And also, people are really getting a full-on, Vermont-made piece. Needle felting has become popular, so overseas companies are mass producing felted figures and selling them cheaply which makes it difficult for the consumer to understand why local pieces like mine are higher than other felted products.
HH: I was thinking about the social and political aspects of fiber art yesterday when I was dyeing wool with kids at school. There is so much to think about and make choices about when it comes to where we buy our supplies, how we process our fiber, and where we spend our own money. It’s a whole mind-set.
SR: I also think too, in Vermont, we are so focused on the maple producers, and the organic food movement, people forget that there are a lot of sheep and goat people out there that are struggling. They have a wonderful renewable resource that is not being tapped into or marketed appropriately. Not only can we make clothing with it, but it can be used for insulation, you can compost it…. There’s so much you can do with this product. These people are living from hand to mouth, all for the love of their sheep!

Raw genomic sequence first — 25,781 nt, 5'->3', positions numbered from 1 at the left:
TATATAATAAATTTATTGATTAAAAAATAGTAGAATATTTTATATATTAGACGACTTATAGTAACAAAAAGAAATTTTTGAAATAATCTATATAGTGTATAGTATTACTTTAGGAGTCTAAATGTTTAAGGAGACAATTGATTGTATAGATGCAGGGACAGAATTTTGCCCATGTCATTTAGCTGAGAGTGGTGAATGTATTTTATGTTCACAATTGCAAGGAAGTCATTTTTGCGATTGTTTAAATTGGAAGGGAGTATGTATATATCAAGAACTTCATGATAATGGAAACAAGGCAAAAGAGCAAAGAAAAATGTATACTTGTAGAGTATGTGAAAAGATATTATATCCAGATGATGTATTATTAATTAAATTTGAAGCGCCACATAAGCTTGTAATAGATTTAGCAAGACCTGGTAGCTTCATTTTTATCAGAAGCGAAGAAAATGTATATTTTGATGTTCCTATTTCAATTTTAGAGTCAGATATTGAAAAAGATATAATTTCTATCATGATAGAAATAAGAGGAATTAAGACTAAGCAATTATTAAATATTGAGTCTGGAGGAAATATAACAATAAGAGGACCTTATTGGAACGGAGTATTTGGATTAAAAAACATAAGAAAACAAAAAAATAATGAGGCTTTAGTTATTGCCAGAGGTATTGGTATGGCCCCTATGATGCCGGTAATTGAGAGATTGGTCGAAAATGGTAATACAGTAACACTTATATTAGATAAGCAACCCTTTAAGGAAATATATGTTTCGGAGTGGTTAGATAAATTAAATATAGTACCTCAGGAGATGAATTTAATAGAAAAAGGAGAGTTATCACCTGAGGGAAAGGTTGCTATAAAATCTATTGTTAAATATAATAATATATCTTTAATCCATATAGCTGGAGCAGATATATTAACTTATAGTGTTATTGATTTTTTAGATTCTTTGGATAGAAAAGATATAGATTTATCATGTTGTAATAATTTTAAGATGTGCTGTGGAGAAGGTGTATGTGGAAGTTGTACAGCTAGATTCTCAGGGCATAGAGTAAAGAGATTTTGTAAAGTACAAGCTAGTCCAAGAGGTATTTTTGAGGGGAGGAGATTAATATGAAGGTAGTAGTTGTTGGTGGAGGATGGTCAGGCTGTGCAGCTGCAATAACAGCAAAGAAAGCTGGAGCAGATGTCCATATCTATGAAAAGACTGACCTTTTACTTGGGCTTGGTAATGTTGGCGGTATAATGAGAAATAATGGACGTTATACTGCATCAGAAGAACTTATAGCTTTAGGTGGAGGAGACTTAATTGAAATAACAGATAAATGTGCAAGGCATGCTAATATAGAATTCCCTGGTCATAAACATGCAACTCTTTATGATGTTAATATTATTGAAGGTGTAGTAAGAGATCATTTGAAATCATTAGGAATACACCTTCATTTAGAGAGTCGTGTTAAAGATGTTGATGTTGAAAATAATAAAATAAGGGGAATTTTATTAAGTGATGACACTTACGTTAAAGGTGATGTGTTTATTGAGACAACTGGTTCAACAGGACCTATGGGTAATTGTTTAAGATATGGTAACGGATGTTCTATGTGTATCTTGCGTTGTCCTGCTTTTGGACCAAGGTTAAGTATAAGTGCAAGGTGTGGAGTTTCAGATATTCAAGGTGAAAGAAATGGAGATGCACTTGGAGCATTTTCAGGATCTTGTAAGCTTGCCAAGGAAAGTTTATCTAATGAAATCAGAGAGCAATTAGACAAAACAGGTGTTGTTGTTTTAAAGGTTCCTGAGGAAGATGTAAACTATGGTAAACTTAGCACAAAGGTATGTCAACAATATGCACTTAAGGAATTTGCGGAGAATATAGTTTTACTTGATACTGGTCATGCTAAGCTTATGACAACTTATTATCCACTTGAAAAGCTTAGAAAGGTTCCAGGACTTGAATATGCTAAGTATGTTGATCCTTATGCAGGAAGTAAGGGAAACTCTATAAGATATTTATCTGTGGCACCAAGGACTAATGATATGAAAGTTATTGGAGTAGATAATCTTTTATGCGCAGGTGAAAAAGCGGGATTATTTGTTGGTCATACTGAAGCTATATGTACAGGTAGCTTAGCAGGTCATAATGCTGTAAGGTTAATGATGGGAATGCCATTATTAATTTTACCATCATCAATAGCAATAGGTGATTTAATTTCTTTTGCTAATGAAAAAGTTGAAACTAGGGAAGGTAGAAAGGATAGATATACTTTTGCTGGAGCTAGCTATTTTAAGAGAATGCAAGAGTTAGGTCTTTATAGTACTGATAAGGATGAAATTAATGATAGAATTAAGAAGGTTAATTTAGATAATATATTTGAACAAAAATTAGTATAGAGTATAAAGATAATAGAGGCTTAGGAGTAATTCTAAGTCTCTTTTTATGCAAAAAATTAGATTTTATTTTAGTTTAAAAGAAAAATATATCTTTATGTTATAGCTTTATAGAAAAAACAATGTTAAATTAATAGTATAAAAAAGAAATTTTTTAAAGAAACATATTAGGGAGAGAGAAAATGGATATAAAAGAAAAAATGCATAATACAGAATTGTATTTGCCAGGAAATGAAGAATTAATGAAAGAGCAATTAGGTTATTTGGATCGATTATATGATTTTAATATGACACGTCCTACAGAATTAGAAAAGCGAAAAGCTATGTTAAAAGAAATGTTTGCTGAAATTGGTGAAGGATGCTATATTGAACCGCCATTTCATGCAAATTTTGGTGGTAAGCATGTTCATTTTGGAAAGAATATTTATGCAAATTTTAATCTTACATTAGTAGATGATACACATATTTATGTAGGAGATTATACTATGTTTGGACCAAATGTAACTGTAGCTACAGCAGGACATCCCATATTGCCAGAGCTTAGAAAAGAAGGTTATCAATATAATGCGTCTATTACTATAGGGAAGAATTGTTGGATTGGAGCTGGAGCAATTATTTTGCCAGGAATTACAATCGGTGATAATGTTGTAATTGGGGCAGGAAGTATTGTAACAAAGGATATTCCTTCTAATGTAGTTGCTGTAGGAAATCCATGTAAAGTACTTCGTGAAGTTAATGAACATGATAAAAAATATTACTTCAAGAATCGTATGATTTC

HH: What do you think it is about working with fiber that makes people so passionate? Or, what grabbed you about working with wool?
SR: There’s something very earth-bound about it. It’s very grounding. There’s something about wool that’s very… I think it’s the same as gardening… it puts you back in touch with the natural side of the world. You are woking with a natural product that is renewable. It’s warm and it evokes a sense of homeyness and tradition. There’s something magical about it. You know, you can twist it and it becomes yarn! It magically transforms! There’s a whole magic to it… like alchemy.